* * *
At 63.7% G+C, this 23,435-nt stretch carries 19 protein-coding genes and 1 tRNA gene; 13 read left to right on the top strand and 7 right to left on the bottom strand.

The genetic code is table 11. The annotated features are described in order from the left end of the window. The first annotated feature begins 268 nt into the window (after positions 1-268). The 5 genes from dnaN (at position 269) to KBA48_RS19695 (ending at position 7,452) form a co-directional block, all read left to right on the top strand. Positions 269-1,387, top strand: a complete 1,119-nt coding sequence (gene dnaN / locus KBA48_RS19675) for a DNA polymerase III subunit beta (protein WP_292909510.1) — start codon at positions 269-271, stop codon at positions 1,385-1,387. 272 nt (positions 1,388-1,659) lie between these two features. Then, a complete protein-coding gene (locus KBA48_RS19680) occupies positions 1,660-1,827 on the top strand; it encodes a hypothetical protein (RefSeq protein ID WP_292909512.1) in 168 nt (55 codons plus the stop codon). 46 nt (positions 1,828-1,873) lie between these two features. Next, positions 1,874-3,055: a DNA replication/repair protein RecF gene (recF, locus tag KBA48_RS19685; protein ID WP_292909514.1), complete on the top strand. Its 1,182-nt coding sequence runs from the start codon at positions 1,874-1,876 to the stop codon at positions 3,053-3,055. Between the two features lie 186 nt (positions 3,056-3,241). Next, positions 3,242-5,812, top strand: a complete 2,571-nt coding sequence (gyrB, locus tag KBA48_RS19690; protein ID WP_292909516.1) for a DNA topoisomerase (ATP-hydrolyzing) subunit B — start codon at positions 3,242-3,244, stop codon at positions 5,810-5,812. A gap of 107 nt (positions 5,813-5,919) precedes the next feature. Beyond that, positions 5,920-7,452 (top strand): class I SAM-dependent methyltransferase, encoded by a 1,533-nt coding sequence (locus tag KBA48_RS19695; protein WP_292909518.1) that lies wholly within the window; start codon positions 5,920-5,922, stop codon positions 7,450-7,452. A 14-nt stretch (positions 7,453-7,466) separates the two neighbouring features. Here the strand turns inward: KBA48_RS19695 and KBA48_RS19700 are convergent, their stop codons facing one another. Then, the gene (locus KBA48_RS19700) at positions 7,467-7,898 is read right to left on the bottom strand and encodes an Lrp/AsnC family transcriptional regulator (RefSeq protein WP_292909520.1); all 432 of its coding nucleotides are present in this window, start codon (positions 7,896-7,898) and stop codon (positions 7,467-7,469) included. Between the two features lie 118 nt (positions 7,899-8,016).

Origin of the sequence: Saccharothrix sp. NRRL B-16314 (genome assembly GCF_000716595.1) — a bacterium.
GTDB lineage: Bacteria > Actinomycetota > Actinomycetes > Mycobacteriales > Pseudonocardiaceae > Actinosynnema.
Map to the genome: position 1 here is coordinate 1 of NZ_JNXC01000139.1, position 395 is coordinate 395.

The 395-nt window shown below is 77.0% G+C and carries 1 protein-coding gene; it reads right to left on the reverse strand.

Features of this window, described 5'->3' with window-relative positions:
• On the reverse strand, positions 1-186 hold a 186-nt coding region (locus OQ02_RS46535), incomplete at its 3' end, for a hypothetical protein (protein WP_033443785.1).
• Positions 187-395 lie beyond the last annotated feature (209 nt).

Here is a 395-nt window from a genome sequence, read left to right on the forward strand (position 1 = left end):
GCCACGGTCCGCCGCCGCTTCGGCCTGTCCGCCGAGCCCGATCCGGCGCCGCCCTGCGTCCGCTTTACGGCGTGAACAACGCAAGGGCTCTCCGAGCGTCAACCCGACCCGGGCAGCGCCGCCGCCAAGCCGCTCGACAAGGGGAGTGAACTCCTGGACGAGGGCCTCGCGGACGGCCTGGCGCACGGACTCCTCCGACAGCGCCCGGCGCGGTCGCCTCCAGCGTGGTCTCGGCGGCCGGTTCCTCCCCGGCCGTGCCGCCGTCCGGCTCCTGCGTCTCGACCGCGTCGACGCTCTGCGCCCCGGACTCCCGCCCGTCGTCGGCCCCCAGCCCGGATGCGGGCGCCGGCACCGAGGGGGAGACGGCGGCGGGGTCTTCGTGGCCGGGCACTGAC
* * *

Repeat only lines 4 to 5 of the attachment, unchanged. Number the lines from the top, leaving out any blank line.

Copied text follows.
GTDB lineage: Bacteria > Actinomycetota > Actinomycetes > Mycobacteriales > Pseudonocardiaceae > Actinosynnema.
Map to the genome: position 1 here is coordinate 1 of NZ_JNXC01000139.1, position 395 is coordinate 395.